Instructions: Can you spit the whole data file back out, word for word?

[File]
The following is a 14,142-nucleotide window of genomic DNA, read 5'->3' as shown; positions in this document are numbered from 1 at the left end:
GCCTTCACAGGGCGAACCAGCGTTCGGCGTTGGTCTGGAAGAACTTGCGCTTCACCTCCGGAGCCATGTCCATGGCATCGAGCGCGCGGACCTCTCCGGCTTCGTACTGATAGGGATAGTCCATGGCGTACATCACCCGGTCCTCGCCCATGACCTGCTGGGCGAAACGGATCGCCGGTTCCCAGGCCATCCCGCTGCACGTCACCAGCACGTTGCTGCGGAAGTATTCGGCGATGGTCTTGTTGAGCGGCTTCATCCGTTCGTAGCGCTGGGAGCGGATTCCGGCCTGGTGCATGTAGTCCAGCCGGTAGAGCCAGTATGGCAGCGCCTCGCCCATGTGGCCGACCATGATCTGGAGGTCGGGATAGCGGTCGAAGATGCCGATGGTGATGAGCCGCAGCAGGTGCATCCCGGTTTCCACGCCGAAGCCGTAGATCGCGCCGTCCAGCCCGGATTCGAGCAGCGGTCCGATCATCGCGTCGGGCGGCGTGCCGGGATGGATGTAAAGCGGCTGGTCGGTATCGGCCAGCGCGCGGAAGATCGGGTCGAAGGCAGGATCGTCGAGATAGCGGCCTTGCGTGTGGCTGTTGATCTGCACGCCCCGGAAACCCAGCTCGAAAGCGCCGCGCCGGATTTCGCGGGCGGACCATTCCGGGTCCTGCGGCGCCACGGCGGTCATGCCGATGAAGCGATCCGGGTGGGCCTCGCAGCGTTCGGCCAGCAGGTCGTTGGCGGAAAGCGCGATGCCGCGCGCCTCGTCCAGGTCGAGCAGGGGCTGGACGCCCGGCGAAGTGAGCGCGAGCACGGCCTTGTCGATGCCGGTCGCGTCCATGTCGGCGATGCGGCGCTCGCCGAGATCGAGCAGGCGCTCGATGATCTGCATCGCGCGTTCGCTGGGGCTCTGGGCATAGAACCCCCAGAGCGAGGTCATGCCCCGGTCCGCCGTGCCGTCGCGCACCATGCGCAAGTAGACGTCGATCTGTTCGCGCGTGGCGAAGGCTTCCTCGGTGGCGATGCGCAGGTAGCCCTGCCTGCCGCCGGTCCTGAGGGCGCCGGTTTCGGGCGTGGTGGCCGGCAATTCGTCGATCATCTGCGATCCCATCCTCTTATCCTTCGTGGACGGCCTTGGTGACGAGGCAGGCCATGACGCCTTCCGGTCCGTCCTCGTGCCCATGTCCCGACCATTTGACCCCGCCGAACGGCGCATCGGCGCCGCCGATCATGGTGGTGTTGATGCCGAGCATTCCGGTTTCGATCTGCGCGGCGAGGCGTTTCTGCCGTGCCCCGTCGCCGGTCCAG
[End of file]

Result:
The following is a 14,142-nucleotide window of genomic DNA, read 5'->3' as shown; positions in this document are numbered from 1 at the left end:
GCCTTCACAGGGCGAACCAGCGTTCGGCGTTGGTCTGGAAGAACTTGCGCTTCACCTCCGGAGCCATGTCCATGGCATCGAGCGCGCGGACCTCTCCGGCTTCGTACTGATAGGGATAGTCCATGGCGTACATCACCCGGTCCTCGCCCATGACCTGCTGGGCGAAACGGATCGCCGGTTCCCAGGCCATCCCGCTGCACGTCACCAGCACGTTGCTGCGGAAGTATTCGGCGATGGTCTTGTTGAGCGGCTTCATCCGTTCGTAGCGCTGGGAGCGGATTCCGGCCTGGTGCATGTAGTCCAGCCGGTAGAGCCAGTATGGCAGCGCCTCGCCCATGTGGCCGACCATGATCTGGAGGTCGGGATAGCGGTCGAAGATGCCGATGGTGATGAGCCGCAGCAGGTGCATCCCGGTTTCCACGCCGAAGCCGTAGATCGCGCCGTCCAGCCCGGATTCGAGCAGCGGTCCGATCATCGCGTCGGGCGGCGTGCCGGGATGGATGTAAAGCGGCTGGTCGGTATCGGCCAGCGCGCGGAAGATCGGGTCGAAGGCAGGATCGTCGAGATAGCGGCCTTGCGTGTGGCTGTTGATCTGCACGCCCCGGAAACCCAGCTCGAAAGCGCCGCGCCGGATTTCGCGGGCGGACCATTCCGGGTCCTGCGGCGCCACGGCGGTCATGCCGATGAAGCGATCCGGGTGGGCCTCGCAGCGTTCGGCCAGCAGGTCGTTGGCGGAAAGCGCGATGCCGCGCGCCTCGTCCAGGTCGAGCAGGGGCTGGACGCCCGGCGAAGTGAGCGCGAGCACGGCCTTGTCGATGCCGGTCGCGTCCATGTCGGCGATGCGGCGCTCGCCGAGATCGAGCAGGCGCTCGATGATCTGCATCGCGCGTTCGCTGGGGCTCTGGGCATAGAACCCCCAGAGCGAGGTCATGCCCCGGTCCGCCGTGCCGTCGCGCACCATGCGCAAGTAGACGTCGATCTGTTCGCGCGTGGCGAAGGCTTCCTCGGTGGCGATGCGCAGGTAGCCCTGCCTGCCGCCGGTCCTGAGGGCGCCGGTTTCGGGCGTGGTGGCCGGCAATTCGTCGATCATCTGCGATCCCATCCTCTTATCCTTCGTGGACGGCCTTGGTGACGAGGCAGGCCATGACGCCTTCCGGTCCGTCCTCGTGCCCATGTCCCGACCATTTGACCCCGCCGAACGGCGCATCGGCGCCGCCGATCATGGTGGTGTTGATGCCGAGCATTCCGGTTTCGATCTGCGCGGCGAGGCGTTTCTGCCGTGCCCCGTCGCCGGTCCAG